Advantage Hillary: Clinton widens lead as first debate looms
Hillary Clinton has wrested back a clear advantage in polls over Donald Trump just days before their first critical debate.
An NBC News-Wall Street Journal poll conducted this week — viewed by some election experts as the gold standard — found the Democrat leading Trump by 6 points nationally.
And while the candidates are running neck and neck in the RealClearPolitics national average, the NBC News-WSJ survey found Trump has failed to meaningfully cut into Clinton’s significant advantages with Hispanics, African-Americans, young voters, women or those with a college education.
Instead, Trump’s recent polling strength appears to have energized Clinton’s supporters, who now match Trump’s supporters in enthusiasm. And Clinton’s ace-in-the-hole is a battleground map that will require Trump to draw a near-perfect hand.
The GOP nominee will have to run the table on states where the race is currently a toss-up — Florida, Ohio, North Carolina and Nevada among them — and then pull out victory in a traditionally blue state.
New surveys out of New Hampshire, Wisconsin, Pennsylvania, Michigan, Virginia and Colorado show that Clinton is the favorite and will win the White House if that blue wall holds.
“Advantage Hillary,” said Brookings Institute elections scholar Bill Galston. “You can see how Trump might get close, but unless he can win a state that looks out of reach for him right now, I don’t see how he gets over the top. If the election were held tomorrow, she’d win. He needs a disruptive event, something that causes voters to break decisively in his favor.”
Trump will have an opportunity for a game-changing event on Monday when the candidates square-off at the first presidential on Long Island, which is expected to attract upwards of 100 million viewers.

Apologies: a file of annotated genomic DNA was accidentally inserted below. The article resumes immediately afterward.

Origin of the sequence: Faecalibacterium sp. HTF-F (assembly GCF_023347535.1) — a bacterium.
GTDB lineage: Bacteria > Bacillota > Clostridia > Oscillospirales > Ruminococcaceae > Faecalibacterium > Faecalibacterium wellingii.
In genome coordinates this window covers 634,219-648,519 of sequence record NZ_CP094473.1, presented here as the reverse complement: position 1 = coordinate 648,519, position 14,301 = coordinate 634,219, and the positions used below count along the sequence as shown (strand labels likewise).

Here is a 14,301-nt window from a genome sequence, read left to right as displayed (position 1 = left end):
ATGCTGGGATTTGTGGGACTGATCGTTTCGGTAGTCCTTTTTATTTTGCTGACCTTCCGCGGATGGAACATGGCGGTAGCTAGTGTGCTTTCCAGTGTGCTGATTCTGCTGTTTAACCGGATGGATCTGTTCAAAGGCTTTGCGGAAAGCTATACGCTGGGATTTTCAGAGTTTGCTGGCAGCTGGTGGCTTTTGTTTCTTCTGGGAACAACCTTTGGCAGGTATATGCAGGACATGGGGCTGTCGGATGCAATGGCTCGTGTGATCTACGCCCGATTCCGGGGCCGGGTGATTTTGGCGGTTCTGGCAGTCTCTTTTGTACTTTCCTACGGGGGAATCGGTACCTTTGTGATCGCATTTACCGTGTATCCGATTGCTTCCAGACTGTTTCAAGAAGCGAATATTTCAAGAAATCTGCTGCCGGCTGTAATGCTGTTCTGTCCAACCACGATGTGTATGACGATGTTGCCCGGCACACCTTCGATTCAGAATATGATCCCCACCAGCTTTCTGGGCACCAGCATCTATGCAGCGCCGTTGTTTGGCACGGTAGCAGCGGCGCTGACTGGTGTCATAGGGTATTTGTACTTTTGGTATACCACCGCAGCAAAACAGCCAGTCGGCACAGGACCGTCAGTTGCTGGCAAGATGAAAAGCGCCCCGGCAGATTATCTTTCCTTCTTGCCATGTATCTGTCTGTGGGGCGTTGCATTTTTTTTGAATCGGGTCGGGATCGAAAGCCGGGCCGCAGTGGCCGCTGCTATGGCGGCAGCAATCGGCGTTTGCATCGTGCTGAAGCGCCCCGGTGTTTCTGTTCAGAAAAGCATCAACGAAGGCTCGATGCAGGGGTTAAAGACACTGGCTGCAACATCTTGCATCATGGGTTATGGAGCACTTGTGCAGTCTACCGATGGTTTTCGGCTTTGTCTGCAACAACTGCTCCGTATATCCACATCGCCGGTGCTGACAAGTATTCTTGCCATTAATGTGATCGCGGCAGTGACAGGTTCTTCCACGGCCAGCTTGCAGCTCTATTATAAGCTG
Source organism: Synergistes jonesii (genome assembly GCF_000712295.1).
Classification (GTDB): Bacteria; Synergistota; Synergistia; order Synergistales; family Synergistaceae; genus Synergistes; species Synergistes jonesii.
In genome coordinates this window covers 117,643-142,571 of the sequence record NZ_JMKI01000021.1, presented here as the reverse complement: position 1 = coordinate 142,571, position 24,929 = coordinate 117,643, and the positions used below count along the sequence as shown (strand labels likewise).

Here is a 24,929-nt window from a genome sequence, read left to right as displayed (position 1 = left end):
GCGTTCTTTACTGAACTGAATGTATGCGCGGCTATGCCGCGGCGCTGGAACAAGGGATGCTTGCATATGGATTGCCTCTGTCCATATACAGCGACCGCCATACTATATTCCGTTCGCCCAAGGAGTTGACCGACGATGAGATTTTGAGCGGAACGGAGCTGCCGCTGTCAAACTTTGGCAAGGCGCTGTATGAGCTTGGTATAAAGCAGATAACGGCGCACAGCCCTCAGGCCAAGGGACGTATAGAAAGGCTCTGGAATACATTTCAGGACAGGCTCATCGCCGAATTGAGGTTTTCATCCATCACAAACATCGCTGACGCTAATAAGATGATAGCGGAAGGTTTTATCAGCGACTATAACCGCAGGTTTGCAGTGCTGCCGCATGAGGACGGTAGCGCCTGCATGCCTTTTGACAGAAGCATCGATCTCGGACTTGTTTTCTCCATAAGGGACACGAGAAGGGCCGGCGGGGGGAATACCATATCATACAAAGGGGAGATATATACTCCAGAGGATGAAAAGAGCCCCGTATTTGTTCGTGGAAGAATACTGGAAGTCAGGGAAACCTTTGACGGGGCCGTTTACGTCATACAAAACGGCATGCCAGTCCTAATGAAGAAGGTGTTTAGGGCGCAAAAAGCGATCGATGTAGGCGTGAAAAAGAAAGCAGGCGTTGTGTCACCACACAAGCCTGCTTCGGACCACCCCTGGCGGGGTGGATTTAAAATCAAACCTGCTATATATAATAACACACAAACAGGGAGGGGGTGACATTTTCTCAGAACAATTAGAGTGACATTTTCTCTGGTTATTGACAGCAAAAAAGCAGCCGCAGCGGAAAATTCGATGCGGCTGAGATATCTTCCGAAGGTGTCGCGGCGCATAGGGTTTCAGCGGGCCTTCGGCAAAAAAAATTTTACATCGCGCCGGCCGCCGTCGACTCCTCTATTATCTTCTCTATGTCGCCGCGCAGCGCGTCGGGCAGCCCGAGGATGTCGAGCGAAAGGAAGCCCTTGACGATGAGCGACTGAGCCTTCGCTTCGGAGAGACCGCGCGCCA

Clinton stumbled badly at the beginning of September as a series of crises led to negative headlines and a noticeable tightening in polls.
Less then two weeks ago, Clinton made a serious gaffe in describing half of Trump’s supporters as being in a “basket of deplorables,” a statement she sought to walk back. Two days after that, she was videotaped getting helped into her van as a bout with pneumonia took her off the campaign trail for days.
There are still reasons to think Clinton is vulnerable, and a Rasmussen poll this week found her 5 points behind Trump nationally.
Yet she seems to be entering debate night from a position of relative strength.
Data guru Nate Silver’s 538 model gives Clinton a 59 percent chance of winning, up from 56 percent earlier this week. That is off of her highs in August of nearly 90 percent, but Silver still allots 286 electoral votes to Clinton, compared to 251 for Trump.
In that model, Trump makes things interesting by hanging on in Florida, Ohio, Nevada and North Carolina. But Clinton’s blue wall holds and she achieves victory by winning in Michigan, Pennsylvania, Wisconsin, New Hampshire, Virginia and Colorado.
A candidate needs 270 votes to win the Electoral College.